Starman realized he'd served the purpose he was born for in destroying the doomsday device, though it meant the end of his empire. "So that means Emperor Gavyn is dead... Long live Starman?" In reply, "You've got it, Superman! I'm on my own again!" Merria reminded, "You're not really on your own, love. Not while I live." The lovers embraced as Superman smiled and flew off. "I guess the universe loses one empire and gains a very happy hero. Now that's a nice thought to keep me warm on the way home! ...And it's a l-ooooo-ng way home!"

"Whatever Happened to Starman?" was a fantastic effort by Paul Levitz and Jim Starlin.

Sunday, March 15, 2009

Martian Sightings for May, 2009

Not one of our finest months, I'm afraid, with lots of satellite business I could barely be bothered to format...

Written by Grant Morrison, Peter J. Tomasi, Greg Rucka & Eric Trautmann and Len Wein
Art by Doug Mahnke, Ryan Sook and others
Cover by J.G. Jones
As the FINAL CRISIS rages on, some of DC’s biggest heroes battle evil in this collection of important supporting issues! Featuring FINAL CRISIS #1: director’s cut, FINAL CRISIS: REQUIEM #1, FINAL CRISIS: RESIST #1 and FINAL CRISIS: SECRET FILES #1!
Advance-solicited; on sale June 10 • 160 pg, FC, $19.99 US

This one contains the pretty good death/funeral of Martian Manhunter one-shot, Requiem. I also liked the Secret Files spotlight on the guy that actually killed J'Onn, Libra. He sure amounted to a lot in the grand scheme, huh?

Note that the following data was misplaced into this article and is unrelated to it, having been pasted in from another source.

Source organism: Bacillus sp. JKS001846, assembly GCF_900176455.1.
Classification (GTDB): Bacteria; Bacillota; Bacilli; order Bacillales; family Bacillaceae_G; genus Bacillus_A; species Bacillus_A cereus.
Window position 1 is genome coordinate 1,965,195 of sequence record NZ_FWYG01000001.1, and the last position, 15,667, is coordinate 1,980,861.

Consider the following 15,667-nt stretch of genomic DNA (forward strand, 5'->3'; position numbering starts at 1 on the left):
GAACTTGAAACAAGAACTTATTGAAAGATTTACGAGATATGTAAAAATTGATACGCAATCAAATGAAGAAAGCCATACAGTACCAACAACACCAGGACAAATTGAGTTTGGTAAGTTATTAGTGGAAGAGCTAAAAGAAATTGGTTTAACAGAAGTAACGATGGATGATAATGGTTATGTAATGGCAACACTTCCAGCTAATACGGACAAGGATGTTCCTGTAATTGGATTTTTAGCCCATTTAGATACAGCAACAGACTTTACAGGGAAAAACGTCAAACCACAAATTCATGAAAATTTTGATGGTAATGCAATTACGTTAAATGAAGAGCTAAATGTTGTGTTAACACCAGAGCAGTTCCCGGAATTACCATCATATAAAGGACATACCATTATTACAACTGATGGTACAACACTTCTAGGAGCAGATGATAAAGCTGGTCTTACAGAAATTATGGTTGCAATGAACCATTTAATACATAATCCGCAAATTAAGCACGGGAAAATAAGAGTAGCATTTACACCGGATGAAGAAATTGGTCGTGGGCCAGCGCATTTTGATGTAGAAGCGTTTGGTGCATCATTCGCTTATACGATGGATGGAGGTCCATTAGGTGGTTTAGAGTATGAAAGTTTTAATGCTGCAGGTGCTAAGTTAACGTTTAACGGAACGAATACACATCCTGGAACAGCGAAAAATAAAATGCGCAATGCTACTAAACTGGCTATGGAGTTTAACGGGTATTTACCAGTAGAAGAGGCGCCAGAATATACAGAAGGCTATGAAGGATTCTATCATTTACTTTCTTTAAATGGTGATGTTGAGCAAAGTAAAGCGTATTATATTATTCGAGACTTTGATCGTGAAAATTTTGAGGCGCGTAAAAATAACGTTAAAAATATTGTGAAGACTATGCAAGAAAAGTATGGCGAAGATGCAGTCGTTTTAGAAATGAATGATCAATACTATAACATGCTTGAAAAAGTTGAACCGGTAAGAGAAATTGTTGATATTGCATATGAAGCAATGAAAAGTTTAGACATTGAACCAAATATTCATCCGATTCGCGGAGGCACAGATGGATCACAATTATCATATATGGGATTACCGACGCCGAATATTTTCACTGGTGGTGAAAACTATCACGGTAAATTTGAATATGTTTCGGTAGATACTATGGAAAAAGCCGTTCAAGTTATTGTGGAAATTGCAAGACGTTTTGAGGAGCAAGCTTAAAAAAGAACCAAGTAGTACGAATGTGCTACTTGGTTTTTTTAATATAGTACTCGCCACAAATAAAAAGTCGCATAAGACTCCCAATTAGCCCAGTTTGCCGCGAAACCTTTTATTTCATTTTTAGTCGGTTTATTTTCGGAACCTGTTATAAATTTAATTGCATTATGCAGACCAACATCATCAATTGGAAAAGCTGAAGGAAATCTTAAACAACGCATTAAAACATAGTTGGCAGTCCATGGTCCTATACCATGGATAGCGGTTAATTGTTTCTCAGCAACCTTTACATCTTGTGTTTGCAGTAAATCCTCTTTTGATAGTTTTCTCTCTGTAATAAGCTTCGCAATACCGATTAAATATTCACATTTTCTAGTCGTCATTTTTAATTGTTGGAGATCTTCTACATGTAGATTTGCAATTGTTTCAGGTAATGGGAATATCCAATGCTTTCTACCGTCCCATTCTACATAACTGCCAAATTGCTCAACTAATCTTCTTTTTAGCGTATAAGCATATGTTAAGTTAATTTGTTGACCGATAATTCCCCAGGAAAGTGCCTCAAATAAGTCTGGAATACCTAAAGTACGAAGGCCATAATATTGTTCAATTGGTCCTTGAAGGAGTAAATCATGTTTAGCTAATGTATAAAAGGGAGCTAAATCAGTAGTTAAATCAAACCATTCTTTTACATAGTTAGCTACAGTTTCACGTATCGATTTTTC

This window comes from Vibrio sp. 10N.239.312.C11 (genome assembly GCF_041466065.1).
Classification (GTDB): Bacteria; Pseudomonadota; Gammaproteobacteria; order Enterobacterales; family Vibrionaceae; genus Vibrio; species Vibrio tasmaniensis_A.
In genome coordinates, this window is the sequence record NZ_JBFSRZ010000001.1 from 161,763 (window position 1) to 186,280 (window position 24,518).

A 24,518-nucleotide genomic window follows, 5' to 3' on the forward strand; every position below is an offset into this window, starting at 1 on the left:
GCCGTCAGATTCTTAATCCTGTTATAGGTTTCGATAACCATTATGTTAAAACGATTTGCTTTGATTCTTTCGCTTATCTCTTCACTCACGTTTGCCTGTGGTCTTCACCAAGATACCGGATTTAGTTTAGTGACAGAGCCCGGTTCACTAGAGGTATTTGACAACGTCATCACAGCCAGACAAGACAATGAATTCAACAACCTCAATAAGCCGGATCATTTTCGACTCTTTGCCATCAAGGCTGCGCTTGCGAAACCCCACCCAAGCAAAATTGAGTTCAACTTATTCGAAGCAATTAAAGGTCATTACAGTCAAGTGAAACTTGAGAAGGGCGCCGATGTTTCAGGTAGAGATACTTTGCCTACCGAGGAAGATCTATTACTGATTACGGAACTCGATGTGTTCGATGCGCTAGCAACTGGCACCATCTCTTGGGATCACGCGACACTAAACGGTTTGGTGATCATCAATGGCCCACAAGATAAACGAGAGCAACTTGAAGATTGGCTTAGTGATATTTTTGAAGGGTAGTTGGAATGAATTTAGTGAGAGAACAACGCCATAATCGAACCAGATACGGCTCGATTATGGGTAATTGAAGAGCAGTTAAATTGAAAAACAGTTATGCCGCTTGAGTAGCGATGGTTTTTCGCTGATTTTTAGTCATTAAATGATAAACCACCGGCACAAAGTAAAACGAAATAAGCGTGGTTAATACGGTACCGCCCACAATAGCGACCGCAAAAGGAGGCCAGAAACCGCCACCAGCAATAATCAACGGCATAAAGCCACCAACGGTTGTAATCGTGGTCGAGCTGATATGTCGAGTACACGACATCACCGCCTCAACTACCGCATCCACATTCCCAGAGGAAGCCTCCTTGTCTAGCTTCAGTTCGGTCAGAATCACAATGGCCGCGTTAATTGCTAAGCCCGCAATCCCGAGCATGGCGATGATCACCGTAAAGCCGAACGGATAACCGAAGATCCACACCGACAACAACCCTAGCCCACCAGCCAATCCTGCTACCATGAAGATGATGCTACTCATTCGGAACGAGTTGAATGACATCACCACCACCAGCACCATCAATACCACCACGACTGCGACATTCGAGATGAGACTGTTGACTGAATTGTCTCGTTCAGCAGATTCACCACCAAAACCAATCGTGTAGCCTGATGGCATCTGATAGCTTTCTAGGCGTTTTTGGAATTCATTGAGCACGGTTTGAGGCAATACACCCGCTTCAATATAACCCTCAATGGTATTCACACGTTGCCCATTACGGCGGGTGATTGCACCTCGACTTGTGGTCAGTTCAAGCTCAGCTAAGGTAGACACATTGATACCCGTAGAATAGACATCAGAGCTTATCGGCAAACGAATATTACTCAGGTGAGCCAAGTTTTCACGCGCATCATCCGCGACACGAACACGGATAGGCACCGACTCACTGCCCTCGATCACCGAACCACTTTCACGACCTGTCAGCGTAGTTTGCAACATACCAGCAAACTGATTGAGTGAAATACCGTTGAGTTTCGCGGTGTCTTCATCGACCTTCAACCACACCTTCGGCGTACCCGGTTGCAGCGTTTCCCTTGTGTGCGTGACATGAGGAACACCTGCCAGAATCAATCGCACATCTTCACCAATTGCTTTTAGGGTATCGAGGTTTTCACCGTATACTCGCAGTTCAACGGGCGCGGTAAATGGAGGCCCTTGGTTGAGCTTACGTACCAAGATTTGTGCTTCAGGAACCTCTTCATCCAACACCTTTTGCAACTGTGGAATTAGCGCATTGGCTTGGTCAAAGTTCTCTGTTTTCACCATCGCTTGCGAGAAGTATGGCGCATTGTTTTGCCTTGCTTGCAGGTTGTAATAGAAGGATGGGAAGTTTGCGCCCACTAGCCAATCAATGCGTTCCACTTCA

Written by Dwayne McDuffie & Alan Burnett
Art and cover by Ed Benes & Sandra Hope, Mike McKone & Andy Lanning and Joe Benitez & Victor Llamas
Cover by Ian Churchill
The adventures of the World’s Greatest Super Heroes continue in this volume collecting JLA WEDDING SPECIAL #1 and JUSTICE LEAGUE OF AMERICA #13-16! As the wedding of Green Arrow and Black Canary looms, the new Injustice League forms!
Advance-solicited; on sale June 3 • 144 pg, FC, $17.99 US

This took long enough. I was hot for these issues upon release, between the wedding, J'Onn J'Onzz's appearance, and Dwayne McDuffie taking over as writer. By the hardcover announcement, Manhunter was doomed, the wedding a debacle, and my interest waning. Finally, the softcover hits much too late, and I could care less. No money for you, DC!

An age-old prophecy foretold the coming of the Blackest Night, and the war of light between the emotional spectrum! The Green Lantern and (yellow) Sinestro Corps are confronted by the Red Lanterns, Agent Orange, the Blue Lanterns, the mysterious Indigo Lanterns, the (violet) Star Sapphires and, ultimately, the Black Lantern Corps.
Now, for the first time ever, all of these Power Rings are collected together in one spectacular display!
Eight plated metal rings (each a different color, signifying the insignia of the various Corps) fit into a battery-operated, light-up resin display base. The rings are protected by a removable glass dome that sits on top of the base.
This special prop replica is linked to the highly anticipated “Blackest Night” storyline!
This mixed-media, hand-painted, limited-edition piece measures approximately 8” high x 5.5” wide x 5.5” deep and is packaged in a 4-color box, along with a 4-color Certificate of Authenticity and an instruction sheet. Batteries are also included.
Manufactured to order.
* Rings are removable but are prop replicas ONLY and are not meant to be worn.
Advance-solicited; on sale October 7, 2009 Prop Replica * $250 US

Too soon?

Lantern Corps Black Symbol T-Shirt